The Congressional Budget Office said Wednesday that the U.S. economy could slip back into recession if Congress fails to act before a total $8 trillion worth of tax increases and spending cuts are due to take effect in January — the so-called fiscal cliff. The same day the Fed signaled it was prepared to act fairly soon if growth doesn't pick up substantially and on a sustainable basis.
The aforementioned are two very big ifs, but Mark Zandi, chief economist at Moody's Analytics, has a rather optimistic outlook.
"It feels like political stars are now aligning so that regardless of who wins the next election, under almost any scenario they will get it together," he tells The Daily Ticker's Aaron Task. "Odds are good they will come up with a plan that addresses the fiscal cliff, the Treasury debt ceiling — which expires early next year — and fiscal sustainability."
Zandi attributes his rosy sentiment to deleveraging throughout the economy.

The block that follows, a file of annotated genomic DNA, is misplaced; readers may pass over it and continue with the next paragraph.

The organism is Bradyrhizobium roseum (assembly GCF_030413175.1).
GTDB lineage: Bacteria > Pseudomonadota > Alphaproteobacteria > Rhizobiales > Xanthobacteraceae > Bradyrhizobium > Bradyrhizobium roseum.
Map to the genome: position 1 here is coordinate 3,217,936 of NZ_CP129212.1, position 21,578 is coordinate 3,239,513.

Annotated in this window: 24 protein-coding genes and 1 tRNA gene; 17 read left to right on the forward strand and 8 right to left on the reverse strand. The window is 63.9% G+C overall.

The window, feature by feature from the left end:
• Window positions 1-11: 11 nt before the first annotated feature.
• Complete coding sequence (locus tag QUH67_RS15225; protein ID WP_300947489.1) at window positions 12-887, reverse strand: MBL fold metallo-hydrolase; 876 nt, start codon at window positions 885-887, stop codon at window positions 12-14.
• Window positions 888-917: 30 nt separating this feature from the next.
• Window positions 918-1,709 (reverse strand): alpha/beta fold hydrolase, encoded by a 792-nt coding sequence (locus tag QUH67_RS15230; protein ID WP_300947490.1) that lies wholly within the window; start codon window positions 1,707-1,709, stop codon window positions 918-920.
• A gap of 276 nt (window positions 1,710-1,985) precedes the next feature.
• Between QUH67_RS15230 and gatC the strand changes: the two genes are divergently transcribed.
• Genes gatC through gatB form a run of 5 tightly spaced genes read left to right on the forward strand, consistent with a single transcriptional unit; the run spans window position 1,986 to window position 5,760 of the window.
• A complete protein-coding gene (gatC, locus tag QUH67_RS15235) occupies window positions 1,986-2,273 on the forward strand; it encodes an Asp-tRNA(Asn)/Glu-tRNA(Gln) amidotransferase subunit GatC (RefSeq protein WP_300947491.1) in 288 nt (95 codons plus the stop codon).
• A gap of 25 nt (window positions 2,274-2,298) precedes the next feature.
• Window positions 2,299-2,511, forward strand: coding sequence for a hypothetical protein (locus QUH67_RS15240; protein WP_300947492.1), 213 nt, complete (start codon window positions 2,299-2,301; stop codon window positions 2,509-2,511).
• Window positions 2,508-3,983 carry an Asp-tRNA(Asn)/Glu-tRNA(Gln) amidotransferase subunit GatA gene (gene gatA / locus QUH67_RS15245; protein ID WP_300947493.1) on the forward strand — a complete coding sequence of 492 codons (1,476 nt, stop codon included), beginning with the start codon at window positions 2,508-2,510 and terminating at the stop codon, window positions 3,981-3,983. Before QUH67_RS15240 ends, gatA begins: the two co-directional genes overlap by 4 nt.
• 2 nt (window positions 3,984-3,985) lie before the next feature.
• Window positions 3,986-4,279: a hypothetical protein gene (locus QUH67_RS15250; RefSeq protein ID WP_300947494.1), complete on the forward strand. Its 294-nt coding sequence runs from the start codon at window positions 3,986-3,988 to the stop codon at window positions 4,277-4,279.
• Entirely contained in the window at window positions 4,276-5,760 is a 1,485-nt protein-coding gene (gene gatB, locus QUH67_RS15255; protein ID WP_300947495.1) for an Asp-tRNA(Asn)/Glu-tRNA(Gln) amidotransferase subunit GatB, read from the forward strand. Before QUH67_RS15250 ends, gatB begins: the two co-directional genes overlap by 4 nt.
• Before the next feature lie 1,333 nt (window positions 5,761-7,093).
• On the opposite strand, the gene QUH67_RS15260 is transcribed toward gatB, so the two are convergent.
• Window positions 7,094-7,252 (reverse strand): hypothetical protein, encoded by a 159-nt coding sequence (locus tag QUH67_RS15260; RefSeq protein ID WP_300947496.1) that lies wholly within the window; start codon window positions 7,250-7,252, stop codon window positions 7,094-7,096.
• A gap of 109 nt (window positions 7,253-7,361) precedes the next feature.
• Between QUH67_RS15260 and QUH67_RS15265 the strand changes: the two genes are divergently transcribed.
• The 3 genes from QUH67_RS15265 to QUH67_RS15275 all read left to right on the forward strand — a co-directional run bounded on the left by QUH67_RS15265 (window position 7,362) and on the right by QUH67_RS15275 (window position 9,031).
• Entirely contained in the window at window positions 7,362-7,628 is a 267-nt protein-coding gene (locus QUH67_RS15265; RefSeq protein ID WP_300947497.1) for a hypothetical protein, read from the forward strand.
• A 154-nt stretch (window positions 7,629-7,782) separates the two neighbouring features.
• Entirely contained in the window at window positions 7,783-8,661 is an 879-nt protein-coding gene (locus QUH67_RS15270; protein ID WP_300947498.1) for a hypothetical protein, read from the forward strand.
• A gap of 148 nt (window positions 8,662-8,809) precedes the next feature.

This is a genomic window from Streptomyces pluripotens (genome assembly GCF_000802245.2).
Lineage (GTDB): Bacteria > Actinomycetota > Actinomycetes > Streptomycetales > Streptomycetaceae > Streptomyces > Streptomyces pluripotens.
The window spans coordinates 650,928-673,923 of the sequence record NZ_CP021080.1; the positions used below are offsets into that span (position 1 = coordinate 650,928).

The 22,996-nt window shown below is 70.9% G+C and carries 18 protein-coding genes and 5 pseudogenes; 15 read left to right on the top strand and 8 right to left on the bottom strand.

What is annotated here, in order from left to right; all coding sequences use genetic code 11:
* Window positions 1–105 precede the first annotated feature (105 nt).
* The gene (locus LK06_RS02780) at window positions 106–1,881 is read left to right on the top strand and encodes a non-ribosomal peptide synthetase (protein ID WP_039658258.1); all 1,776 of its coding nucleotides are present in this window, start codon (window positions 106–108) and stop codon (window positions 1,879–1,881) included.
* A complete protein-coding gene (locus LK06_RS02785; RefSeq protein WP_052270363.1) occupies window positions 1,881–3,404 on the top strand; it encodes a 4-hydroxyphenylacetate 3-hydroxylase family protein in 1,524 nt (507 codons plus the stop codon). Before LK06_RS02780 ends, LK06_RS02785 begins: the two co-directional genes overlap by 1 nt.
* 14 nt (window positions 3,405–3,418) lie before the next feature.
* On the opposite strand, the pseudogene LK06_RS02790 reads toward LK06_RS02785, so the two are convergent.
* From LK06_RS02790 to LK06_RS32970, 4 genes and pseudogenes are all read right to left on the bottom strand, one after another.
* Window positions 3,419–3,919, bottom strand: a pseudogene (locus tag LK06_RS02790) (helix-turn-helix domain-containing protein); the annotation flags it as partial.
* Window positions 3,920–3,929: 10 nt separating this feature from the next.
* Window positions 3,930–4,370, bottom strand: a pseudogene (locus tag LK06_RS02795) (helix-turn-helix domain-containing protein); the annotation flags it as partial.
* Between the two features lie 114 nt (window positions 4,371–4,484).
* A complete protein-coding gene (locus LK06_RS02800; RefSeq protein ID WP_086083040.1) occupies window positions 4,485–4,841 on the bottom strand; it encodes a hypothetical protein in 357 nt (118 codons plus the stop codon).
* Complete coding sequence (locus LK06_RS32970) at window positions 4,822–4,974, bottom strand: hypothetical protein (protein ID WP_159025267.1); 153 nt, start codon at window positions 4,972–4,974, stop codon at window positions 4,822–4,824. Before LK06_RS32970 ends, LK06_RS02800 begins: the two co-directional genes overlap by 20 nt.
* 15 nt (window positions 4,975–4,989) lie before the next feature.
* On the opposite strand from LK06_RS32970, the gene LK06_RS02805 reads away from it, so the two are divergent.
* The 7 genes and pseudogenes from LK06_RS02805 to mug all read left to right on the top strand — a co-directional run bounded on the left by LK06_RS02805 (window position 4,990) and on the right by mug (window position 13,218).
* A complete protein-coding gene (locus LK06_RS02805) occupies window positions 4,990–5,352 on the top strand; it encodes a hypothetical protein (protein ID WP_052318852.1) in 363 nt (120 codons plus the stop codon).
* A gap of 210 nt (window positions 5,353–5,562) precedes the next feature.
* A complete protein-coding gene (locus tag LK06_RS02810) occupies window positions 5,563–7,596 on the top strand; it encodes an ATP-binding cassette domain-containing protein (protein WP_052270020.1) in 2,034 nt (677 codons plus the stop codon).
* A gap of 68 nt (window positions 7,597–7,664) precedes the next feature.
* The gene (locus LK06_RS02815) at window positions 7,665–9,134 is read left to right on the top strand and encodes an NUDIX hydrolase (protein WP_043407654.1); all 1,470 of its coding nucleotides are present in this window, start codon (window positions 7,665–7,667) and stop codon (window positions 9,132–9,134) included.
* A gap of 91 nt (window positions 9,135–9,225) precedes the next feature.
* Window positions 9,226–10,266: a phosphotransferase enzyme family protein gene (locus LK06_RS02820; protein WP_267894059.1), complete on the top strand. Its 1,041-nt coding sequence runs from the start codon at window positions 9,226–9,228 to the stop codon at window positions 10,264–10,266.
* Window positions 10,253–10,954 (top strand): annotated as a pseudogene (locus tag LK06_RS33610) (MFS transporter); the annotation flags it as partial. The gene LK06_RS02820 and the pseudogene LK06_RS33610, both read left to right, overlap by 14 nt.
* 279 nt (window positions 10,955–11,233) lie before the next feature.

"The banking system is on much more solid ground, households have done a very good job of reducing their debt and most importantly American businesses are in very good financial shape," he says. "They've reduced their debt, got their balance sheets in order and are very profitable."
In the meantime Zandi says businesses want to see more progress dealing with Europe's financial crisis and U.S. fiscal issues before increasing investments and adding jobs. He expects the Eurozone to survive intact and the turmoil to abate slowly but surely. "With each bout of turmoil (the Europeans) are erecting an edifice for a stronger, more durable fiscal union," he says.
In the U.S., Zandi says, "It's important the next congress and president lay down a credible path toward fiscal sustainability with tax cuts and spending cuts over the next decade that stabilize the GDP to debt ratio."
Zandi was an unpaid economic advisor to John McCain during his 2008 presidential campaign and since then has occasionally advised President Obama on an informal basis.
More from The Daily Ticker
- Politics & Government
- Budget, Tax & Economy
- Mark Zandi